Paul Balahur
Pages 24-32
DOI: 10.5840/cultura2006323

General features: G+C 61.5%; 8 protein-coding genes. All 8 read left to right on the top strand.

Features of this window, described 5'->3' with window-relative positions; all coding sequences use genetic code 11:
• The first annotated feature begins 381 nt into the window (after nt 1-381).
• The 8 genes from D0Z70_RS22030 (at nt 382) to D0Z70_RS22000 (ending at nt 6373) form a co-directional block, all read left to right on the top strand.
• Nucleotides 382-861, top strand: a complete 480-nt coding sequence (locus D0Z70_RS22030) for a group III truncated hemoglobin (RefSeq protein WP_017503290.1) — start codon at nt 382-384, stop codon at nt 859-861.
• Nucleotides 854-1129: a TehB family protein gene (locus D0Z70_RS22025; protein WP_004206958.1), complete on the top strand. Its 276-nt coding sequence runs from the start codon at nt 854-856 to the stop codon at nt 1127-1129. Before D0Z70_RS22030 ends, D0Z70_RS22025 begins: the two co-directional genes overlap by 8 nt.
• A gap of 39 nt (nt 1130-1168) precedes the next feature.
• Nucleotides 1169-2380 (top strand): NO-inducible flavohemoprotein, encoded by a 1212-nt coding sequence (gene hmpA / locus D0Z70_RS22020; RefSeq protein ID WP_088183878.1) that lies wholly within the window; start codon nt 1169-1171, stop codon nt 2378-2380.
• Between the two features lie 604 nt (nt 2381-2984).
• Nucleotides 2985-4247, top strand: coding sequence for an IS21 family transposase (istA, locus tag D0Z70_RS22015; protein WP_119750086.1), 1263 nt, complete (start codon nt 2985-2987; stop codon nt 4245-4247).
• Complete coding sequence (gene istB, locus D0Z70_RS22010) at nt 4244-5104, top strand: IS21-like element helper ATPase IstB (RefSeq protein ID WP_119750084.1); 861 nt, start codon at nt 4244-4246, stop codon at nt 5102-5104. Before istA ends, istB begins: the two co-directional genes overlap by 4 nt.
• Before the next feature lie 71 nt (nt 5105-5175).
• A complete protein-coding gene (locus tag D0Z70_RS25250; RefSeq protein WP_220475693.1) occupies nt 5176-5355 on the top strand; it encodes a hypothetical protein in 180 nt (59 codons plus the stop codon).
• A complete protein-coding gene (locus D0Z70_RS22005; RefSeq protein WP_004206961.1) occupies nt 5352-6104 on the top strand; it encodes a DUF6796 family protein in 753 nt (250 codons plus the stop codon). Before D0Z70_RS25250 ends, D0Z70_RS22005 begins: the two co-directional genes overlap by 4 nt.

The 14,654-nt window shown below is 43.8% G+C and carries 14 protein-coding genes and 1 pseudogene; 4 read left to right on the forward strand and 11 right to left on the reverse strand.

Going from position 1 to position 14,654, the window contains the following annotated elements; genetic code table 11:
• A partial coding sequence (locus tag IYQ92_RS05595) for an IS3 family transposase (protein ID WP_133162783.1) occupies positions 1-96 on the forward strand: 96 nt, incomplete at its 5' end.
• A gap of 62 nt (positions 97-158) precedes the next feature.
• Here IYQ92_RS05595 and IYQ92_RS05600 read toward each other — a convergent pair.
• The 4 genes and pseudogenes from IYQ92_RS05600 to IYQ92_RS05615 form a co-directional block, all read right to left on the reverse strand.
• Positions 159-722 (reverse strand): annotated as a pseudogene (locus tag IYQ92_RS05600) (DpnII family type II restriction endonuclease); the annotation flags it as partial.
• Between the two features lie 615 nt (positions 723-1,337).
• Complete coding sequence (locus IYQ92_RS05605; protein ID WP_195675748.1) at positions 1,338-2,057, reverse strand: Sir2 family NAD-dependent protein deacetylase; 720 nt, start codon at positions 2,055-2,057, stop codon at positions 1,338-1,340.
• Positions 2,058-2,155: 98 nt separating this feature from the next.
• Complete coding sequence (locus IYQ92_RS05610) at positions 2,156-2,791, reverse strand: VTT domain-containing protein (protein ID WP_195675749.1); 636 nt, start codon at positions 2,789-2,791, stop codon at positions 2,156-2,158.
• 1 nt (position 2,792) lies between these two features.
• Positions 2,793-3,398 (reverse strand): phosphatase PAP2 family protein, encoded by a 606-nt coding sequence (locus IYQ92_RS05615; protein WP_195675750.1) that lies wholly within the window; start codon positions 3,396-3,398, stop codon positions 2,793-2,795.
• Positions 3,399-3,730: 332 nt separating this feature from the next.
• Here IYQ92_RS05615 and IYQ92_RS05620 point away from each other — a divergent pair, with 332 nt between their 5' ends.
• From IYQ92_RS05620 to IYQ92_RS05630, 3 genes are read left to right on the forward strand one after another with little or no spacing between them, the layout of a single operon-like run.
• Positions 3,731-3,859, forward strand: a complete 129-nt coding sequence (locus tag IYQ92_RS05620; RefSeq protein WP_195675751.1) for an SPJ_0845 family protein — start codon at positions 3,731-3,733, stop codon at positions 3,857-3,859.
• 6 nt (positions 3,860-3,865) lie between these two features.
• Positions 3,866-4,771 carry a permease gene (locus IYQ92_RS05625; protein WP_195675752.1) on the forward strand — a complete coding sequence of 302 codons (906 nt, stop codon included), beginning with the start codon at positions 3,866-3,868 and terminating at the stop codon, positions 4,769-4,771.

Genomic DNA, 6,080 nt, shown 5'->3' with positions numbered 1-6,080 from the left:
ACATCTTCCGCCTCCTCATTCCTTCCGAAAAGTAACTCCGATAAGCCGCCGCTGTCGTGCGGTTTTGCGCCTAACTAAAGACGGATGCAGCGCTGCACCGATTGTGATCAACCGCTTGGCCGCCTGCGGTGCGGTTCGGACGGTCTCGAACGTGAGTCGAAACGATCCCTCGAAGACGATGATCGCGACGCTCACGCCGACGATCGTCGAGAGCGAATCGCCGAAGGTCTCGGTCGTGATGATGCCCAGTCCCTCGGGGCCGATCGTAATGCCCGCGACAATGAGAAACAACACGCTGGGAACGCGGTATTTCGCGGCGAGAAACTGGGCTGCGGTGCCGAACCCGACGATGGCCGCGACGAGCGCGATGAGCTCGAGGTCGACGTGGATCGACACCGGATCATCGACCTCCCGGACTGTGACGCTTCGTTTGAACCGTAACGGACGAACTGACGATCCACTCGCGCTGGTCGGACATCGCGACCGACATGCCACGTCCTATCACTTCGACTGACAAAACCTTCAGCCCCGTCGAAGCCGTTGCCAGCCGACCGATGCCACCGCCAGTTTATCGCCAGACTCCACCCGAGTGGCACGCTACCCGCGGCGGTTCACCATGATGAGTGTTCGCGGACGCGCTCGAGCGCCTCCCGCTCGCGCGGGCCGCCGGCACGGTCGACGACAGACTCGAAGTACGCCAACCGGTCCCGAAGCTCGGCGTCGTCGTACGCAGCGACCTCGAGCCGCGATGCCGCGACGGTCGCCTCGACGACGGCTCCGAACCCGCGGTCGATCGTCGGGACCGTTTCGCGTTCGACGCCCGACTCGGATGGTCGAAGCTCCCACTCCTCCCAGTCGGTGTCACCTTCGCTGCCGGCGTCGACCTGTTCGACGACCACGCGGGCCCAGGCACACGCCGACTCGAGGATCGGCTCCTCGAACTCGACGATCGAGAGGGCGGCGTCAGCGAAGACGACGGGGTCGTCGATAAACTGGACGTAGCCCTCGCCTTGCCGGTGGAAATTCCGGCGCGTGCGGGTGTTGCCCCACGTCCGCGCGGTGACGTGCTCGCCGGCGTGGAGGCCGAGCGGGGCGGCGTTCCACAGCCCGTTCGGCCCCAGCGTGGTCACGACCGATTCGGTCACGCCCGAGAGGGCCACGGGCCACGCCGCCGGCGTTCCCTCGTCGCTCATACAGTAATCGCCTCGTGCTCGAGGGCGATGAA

1. Language is a witness of change in the field of the knowledge. In its system of signs, also the “traces” that show “the movement of the signs” are conserved, meaning those dynamic signs that indicate problems and solutions of problems, and sometimes even the invention of new problems, which modify the paradigms of knowledge. In the case of the creativity problem, if we take language as the witness, we see the following: 1. In the first half of the 20″ century, the term used to denote the innovatory phenomena is that of ereation. This notion refers, most often, to the artistic works, but is step by step extended also to denote the great scientific discoveries or technical inventions and, more seldom, other types of activities which bear the mark of novelty or originality, generally with an “out of the ordinary character” (i.e., extra-ordinary). The word has an obvious value content and exactly by its evaluative significance, it is disseminated in the current cultural vocabulary. It can have more general meanings, due to the fact that it keeps, in its semantic memory, the archaic layers of the myths of creation, but also because it can be resignified metaphysically, as a cosmogony principle or one of the evolution of life (as in “Levolution creatrice” of H. Bergson). But its established place in the philosophical discourse is found mostly in the area of the philosophy of culture (W. Dilthey, G. Simmel, L. Blaga) or in that of the philosophy of value (M. Scheler, N. Hartmann, L. Lavelle) and especially in the philosophy of art. From here, it is overtaken by the art sciences, as the psychology of art, the history of art or the sociology of art. The term eeation means both the works, the products of the creation process, and the processes through which these works are accomplished. In the analysis of the creation process,

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